November 22, 2005
Half-Hour for Haiti: Urge U.S. Catholic Bishops to Stand Up for Fr. Jean-Juste
First, we have lots of good news. Jean Louis Carlson, the subject of last week’s alert, was freed on Wednesday. Thanks to everyone who responded to our alert and to the earlier alert by HURAH. The Inter-American Commission on Human Rights (IACHR) found the Petition filed on behalf of Yvon Neptune admissible. The Petition was filed last April by the Hastings Human RightsProject forHaiti at Hastings Law School in San Francisco, the Bureau des AvocatsInternationaux in Haiti, and IJDH. Admissibility means that the IACHR has found that the petition “contains allegations that tend to establish violations of” the American Convention on Human Rights and will now conduct a full investigation. A group of activists, lawyers and elected officials filed another IACHR Petition against the U.S. and Brazil on November 15, alleging that those two countries are legally responsible for recent massacres in Haiti.The governing Bureau of the International Association of Democratic Lawyers issued a strong resolution protesting the persecution in Haiti.
Upcoming events: On December 10 (Human Rights Day), the Haiti Solidarity Committee will organize a March for the Release of Fr. Jean-Juste in Miami at noon.
This week’s action : Monday marked four months since Fr. Jean-Juste was illegally arrested and imprisoned (see Fr. Jean-Juste’s Letter from the National Penitentiary ) The Interim Government of Haiti (IGH) refuses to release him, despite having no evidence of wrongdoing, and in spite of an impressive international mobilization-over 400 religious leaders of many faiths joined Bishop Thomas Gumbleton in a letter to Haitian officials, Amnesty International declared Fr. Jean-Juste a prisoner of conscience, over 2,000 people signed Human Rights First’s petition, and hundreds more have written to the Haitian government. Twenty-nine members of the U.S. Congress expressed their “profound concerns” about Fr. Jean-Juste’s “unjust imprisonment.”
There are signs that the IGH is feeling all this pressure, but the pressure needs to be raised to another level. The Catholic Church has the moral and political clout in Haiti to make the difference- Fr. Jean-Juste was released a year ago shortly after Archbishop Miot of Port-au-Prince courageously testified at his hearing. But since July neither the Haitian Bishops nor the Church in the U.S. (Fr. Jean-Juste was ordained in New York) have spoken out against Fr. Jean-Juste’s persecution.
We are circulating a petition urging the U.S. Conference of Catholic Bishops to join the mobilization and condemn Fr. Jean-Juste’s imprisonment.. The petition text is below, and you can sign it online at http://www.ipetitions.com/campaigns/FrJeanJuste . If you can circulate it in your community, download a copy from our website, and send it directly to the Bishop’s Conference by December 5. We are off to a good start- over 500 people signed the petition at the School of the America’s vigil over the weekend. But we need more people to chime in. Catholics are especially encouraged to sign the petition, but non-Catholics are invited as well.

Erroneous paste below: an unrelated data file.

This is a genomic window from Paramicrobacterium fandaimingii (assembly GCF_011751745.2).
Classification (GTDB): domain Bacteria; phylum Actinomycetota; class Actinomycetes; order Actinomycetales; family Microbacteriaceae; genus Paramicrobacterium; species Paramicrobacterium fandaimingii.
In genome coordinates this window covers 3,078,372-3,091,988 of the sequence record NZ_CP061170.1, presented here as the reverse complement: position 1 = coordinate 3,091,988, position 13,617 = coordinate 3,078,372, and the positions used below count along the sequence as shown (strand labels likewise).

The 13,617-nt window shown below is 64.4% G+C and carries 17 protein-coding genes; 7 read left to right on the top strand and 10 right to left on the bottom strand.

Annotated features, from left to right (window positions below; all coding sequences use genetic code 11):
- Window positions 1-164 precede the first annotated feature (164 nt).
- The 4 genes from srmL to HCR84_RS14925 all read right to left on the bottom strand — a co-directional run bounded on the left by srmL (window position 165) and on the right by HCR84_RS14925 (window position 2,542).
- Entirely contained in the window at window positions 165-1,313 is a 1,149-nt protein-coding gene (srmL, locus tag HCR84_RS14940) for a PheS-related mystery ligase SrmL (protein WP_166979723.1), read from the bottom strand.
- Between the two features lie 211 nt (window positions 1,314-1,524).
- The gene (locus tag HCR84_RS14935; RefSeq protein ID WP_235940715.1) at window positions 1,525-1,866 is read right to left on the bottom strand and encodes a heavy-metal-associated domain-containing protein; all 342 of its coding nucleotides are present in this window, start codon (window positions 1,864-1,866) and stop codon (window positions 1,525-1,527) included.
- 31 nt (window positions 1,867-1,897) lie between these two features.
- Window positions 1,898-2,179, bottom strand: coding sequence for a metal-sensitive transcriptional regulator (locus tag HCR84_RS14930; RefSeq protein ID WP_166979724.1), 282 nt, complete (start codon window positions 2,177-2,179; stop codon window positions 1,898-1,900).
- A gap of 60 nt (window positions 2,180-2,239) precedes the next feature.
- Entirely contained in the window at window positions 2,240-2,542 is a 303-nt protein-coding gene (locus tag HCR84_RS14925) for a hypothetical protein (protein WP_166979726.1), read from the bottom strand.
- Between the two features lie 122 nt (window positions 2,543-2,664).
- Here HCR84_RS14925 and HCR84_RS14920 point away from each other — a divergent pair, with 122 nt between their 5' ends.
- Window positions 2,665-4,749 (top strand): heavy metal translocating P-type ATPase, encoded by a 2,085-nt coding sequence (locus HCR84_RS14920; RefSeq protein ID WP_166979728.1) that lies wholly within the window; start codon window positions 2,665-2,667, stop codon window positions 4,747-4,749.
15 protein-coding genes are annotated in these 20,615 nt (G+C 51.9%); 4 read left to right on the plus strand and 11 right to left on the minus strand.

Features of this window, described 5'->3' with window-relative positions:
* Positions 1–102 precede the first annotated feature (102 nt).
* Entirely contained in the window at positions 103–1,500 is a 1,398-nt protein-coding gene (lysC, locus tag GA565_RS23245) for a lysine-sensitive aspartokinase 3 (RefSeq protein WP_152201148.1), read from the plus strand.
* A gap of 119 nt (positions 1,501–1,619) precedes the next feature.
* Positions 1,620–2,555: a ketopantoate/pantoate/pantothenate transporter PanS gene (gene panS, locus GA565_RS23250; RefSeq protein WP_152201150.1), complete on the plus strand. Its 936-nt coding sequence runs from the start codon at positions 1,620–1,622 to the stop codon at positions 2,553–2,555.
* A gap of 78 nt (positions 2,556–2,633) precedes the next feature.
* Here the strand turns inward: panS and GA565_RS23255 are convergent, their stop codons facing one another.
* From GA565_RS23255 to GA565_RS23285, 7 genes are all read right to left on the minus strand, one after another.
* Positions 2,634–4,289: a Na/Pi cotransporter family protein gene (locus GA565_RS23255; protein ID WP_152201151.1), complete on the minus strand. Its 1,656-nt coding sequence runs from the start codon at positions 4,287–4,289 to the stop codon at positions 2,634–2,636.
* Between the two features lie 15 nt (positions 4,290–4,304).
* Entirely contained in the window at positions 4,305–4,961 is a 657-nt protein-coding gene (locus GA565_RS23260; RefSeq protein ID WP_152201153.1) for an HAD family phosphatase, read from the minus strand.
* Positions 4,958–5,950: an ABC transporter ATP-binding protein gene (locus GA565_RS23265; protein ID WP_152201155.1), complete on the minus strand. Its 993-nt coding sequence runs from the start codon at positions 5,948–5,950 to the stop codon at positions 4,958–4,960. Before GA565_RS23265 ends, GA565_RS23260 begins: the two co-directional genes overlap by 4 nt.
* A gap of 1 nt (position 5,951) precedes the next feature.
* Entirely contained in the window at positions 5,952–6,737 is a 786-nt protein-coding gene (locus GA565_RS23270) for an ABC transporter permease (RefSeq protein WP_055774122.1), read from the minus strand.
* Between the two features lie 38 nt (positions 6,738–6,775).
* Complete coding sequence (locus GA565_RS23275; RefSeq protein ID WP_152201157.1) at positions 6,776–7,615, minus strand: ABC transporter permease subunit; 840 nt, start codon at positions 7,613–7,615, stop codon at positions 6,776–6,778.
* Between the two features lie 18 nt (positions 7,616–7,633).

Fax No. 202-541-3339
Bishop William S. Skylstad, Bishop of Spokane
President, United States Conference of Catholic Bishops
3211 4 th Street NE
Washington , DC 20017-1194
Most Reverend Bishop Skylstad:
We, the undersigned, urge the U.S. Conference of Catholic Bishops to condemn the illegal imprisonment in Haiti of Rev. Gerard Jean-Juste, a Catholic priest and champion of the poor.
Fr. Jean-Juste, who was ordained in New York, was arrested without a warrant, in violation of Haiti’s Constitution, on July 21, 2005. He has been imprisoned in dangerous conditions ever since. The Interim Government of Haiti (IGH) has accused Fr. Jean-Juste of murder, but has produced no evidence against him. This is Fr. Jean-Juste’s second illegal, political imprisonment. Police arrested him in October 2004, while he was feeding hundreds of poor children their only meal of the day. The IGH accused Fr. Jean-Juste of murder then too, but a courageous judge released him when the prosecutor produced no evidence and Archbishop Miot of Port-au-Prince showed equal courage by testifying at his hearing. The IGH responded by forcing the judge off the bench and harassing Fr. Jean-Juste. In the week before his July arrest, Fr. Jean-Juste was detained at the airport, questioned twice at a police station and summoned to court once.
Fr. Jean-Juste has been suspended from priestly duties by the Haitian Bishops’ Conference, because he is accused of violating canonical norms by running for President. The evidence for this punishment is not strong- Fr. Jean-Juste never registered as a candidate, he never announced that he was a candidate and no political party ever named him as a candidate. But the strongest evidence of a canonical norm violation would not justify four months’ imprisonment or the Church’s silence in the face of a priests’ persecution.
A growing movement of people of faith, human rights groups and political leaders from all over the world has called for Fr. Jean-Juste’s release. Over 400 religious leaders of many faiths joined Bishop Thomas Gumbleton in a letter to Haitian officials, Amnesty International declared Fr. Jean-Juste a prisoner of conscience, over 2,000 people signed Human Rights First’s petition, and hundreds more have written to the Haitian government. Twenty-nine members of the U.S. Congress expressed their “profound concerns” about Fr. Jean-Juste’s “unjust imprisonment.”
The U.S. Catholic Bishop’s Conference should join these voices of faith and principle, by condemning Fr. Jean-Juste’s persecution and taking every action in its power to advance his liberation.
For more information about the Half-Hour For Haiti Program, the Institute for Justice & Democracy in Haiti or human rights in Haiti, see www.ijdh.org.